Introduction

Nowadays, the biggest challenge for an iOS developer is the craft of a robust application which must be easy to maintain, test and scale.
In this article you will learn a reliable approach to achieve it.

First of all, you need a brief introduction of what you’re going to learn: Architectural Patterns.

Architectural Patterns

What is it?

An architectural pattern is a general, reusable solution to a commonly occurring problem in software architecture within a given context. Architectural patterns are similar to software design pattern but have a broader scope. The architectural patterns address various issues in software engineering, such as computer hardware performance limitations, high availability and minimization of a business risk. Some architectural patterns have been implemented within software frameworks.

Cit. Wikipedia

When you start a new project or feature, you should spend some time thinking to the architectural pattern to use. With a good analysis, you may avoid spending days on refactoring because of a messy codebase.

Main Patterns

There are several architectural patterns available and you can use more than one in your project, since each one can suit better a specific scenario.

When you read about these kind of patterns you come across mainly with:

Model-View-Controller

This is the most common and you might have used it since your first iOS project. Unfortunately, it’s also the worst because the Controller has to manage every dependencies (API, Database and so on), contains the business logic of your application and is tightly coupled with UIKit—it means that it’s very difficult to test.

You should usually avoid this pattern and replace it with the next ones.

Model-View-Presenter

It’s one of the first alternatives to MVC and is a good attempt to decouple the Controller and the View.

With MVP you have a new layer called Presenter which contains the business logic. The View—your UIViewController and any UIKit components—is a dumb object, which is updated by the Presenter and has the responsibility to notify the Presenter when an UI event is fired. Since the Presenter doesn’t have any UIKit references, it is very easy to test.

Viper

It’s is the representation of Clean Architecture of Uncle Bob.

The power of this pattern is the properly distribution of the responsibilities in different layers. In this way you have little layers easy to test and with a single responsibility. The problem with this pattern is that it may be overkilling in the most of the scenarios since you have a lot of layers to manage and it may be confusing and difficult to manage.

This pattern is not easy to master, you can find further details about this architectural pattern in this article.

Model-View-ViewModel

Last but not least, MVVM is very similar to MVP since the layers are pretty much the same. You can consider MVVM a MVP version improved thanks to the UI Binding.

UI Binding is a bridge between the View and ViewModel—mono or bidirectional—and lets communicate these two layers in a completely transparent way.

Unfortunately, iOS doesn’t have a native way to achieve it, so you must use third party libraries/frameworks or make it by yourself.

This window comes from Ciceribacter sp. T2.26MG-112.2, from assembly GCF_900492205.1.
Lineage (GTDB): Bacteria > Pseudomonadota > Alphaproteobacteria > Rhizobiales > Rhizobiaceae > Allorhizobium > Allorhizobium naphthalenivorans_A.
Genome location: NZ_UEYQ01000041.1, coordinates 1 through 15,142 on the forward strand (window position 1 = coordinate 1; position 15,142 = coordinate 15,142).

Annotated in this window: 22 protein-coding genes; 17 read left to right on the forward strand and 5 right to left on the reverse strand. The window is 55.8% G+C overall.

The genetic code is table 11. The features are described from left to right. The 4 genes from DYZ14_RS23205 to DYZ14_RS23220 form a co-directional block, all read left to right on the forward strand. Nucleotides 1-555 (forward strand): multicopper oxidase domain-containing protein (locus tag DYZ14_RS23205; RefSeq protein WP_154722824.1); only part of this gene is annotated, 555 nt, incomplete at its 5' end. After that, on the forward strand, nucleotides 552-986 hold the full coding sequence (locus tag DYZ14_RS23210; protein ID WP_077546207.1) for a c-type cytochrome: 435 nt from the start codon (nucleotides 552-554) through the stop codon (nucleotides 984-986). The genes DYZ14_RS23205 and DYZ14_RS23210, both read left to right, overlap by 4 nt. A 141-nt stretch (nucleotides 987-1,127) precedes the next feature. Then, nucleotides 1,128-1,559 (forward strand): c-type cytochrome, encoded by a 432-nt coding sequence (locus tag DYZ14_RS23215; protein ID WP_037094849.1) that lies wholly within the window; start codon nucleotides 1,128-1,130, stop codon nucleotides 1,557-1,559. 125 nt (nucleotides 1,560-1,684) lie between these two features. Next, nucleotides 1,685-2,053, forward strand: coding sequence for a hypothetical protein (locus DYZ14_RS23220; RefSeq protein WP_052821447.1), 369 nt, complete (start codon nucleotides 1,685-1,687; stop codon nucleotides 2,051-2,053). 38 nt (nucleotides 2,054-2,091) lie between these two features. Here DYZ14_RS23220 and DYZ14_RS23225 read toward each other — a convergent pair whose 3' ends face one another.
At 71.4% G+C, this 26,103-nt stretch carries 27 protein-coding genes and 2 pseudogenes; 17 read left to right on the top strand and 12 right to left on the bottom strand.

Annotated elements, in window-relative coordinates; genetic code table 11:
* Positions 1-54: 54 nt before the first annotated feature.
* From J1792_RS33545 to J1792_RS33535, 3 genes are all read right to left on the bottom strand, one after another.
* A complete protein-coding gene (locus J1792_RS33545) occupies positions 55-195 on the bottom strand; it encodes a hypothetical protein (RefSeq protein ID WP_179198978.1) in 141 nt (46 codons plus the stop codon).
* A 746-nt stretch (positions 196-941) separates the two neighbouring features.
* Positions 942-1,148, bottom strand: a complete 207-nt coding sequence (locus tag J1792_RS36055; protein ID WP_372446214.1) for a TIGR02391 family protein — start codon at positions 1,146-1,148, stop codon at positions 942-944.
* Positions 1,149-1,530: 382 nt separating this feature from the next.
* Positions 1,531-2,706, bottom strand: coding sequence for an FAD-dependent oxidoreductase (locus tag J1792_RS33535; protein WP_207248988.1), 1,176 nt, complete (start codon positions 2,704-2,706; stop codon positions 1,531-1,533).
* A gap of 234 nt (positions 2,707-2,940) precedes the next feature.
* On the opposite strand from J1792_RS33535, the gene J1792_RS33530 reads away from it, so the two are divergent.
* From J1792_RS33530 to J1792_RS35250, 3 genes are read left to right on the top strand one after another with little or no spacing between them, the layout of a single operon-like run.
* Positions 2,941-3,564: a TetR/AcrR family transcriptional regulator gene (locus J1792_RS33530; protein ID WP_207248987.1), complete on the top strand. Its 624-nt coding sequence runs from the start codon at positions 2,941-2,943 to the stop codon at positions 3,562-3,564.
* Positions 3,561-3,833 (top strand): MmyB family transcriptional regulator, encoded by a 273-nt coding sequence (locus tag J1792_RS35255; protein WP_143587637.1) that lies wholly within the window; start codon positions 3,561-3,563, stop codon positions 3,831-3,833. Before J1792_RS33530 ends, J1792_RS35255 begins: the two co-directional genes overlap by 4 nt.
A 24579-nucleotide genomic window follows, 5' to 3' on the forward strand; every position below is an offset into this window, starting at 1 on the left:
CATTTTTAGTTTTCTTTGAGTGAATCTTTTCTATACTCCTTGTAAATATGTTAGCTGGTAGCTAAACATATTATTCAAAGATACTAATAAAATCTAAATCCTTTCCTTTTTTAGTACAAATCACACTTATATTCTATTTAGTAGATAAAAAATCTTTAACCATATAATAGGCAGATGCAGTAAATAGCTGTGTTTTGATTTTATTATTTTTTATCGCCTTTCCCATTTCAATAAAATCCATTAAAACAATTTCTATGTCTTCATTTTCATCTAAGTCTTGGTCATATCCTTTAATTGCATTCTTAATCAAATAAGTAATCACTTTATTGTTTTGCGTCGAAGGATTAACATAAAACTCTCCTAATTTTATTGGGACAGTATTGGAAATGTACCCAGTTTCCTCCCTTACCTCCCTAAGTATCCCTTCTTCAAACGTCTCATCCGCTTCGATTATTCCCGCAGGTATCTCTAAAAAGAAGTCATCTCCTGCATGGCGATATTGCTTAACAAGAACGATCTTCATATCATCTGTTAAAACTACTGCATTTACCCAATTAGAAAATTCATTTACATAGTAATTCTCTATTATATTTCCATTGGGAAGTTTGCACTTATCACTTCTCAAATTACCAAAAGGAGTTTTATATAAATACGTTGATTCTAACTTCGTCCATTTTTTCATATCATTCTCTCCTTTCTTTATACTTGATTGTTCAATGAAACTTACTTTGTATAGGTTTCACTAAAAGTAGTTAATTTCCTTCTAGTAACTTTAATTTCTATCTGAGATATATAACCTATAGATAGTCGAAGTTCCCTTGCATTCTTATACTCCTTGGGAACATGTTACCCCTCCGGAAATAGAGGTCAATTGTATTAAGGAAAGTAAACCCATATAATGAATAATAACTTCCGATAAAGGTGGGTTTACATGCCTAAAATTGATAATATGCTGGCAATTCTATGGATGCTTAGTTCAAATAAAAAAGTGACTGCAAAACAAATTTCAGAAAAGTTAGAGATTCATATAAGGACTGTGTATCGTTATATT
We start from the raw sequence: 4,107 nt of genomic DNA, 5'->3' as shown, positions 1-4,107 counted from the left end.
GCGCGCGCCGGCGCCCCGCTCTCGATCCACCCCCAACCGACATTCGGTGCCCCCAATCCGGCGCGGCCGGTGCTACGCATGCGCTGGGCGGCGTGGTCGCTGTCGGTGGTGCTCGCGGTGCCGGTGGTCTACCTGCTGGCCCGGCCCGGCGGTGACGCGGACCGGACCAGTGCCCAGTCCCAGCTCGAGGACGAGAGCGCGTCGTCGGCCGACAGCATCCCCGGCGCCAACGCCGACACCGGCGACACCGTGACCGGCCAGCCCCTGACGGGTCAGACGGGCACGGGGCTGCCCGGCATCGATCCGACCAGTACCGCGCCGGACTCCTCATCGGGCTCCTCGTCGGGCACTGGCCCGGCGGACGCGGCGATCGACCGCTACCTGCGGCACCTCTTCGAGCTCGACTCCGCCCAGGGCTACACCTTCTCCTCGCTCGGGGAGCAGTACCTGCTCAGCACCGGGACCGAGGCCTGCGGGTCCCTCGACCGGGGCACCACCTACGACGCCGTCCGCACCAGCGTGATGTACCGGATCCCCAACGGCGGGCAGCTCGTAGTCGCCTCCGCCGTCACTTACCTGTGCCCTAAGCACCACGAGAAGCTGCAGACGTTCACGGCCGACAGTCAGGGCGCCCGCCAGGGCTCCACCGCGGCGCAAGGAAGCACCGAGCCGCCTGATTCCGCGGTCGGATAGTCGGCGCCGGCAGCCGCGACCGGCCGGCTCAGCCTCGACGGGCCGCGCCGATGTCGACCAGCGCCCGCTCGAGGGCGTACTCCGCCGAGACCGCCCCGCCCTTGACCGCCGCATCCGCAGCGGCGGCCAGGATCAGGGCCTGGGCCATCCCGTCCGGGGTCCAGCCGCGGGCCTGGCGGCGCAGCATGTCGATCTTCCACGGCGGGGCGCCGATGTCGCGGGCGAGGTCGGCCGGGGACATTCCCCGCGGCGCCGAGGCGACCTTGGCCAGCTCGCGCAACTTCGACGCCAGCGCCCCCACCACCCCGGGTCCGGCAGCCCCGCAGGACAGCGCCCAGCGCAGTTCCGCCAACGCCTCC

There are different ways to get an UI Binding with Swift:

RxSwift (or ReactiveCocoa)

RxSwift is the Swift version of the family ReactiveX—once you master it, you are able to switch easily to RxJava, RxJavascript and so on.

This framework allows you to write functional reactive programming (FRP) and thanks to the internal library RxCocoa you are able to bind View and ViewModel easily:

I will not explain how to use RxSwift thoroughly since it would be beyond the goal of this article—it would deserve an own article to be explain properly.
FRP lets you learn a new way to develop and you may start either loving or hating it. If you are not used to FRP development, you have to spend several hours before getting used and understanding how to use it properly since it is a completely different concept of programming.

An alternative framework to RxSwift is ReactiveCocoa. Check this article if you want to understand the main differences.

Delegation

If you want to avoid importing and learning new frameworks you could use the delegation as an alternative. Unfortunately, using this approach you lose the power of a transparent binding since you have to make the binding manually. This version of MVVM becomes very similar to MVP.
The strategy of this approach is keeping a reference of the delegate—implemented by the View—inside your ViewModel. In this way the ViewModel can update the View, without having references of UIKit objects.

Here an example:

Closures

It’s very similar to the delegation but instead of using a delegate you use the closures.
The closures are ViewModel properties and the View uses them to update the UI. You must pay attention to avoid retain cycles in the closures using [weak self].

You can read this article about retain cycles because of Swift closures.

Here an example:

The Pick: MVVM-C

When you have to choose an architectural pattern, you have the challenge to understand which one suits better your needs. Among these patterns, MVVM is one of the best choices since it’s very powerful and easy to use at the same time.

Unfortunately this pattern is not perfect, the main lack of MVVM is the routing management.
We have to add a new layer to get the power of MVVM and routing in the same patterns. It becomes: Model-View-ViewModel-Coordinator (MVVM-C)

The sample project will show how the Coordinator works and how to manage the different layers.

Getting Started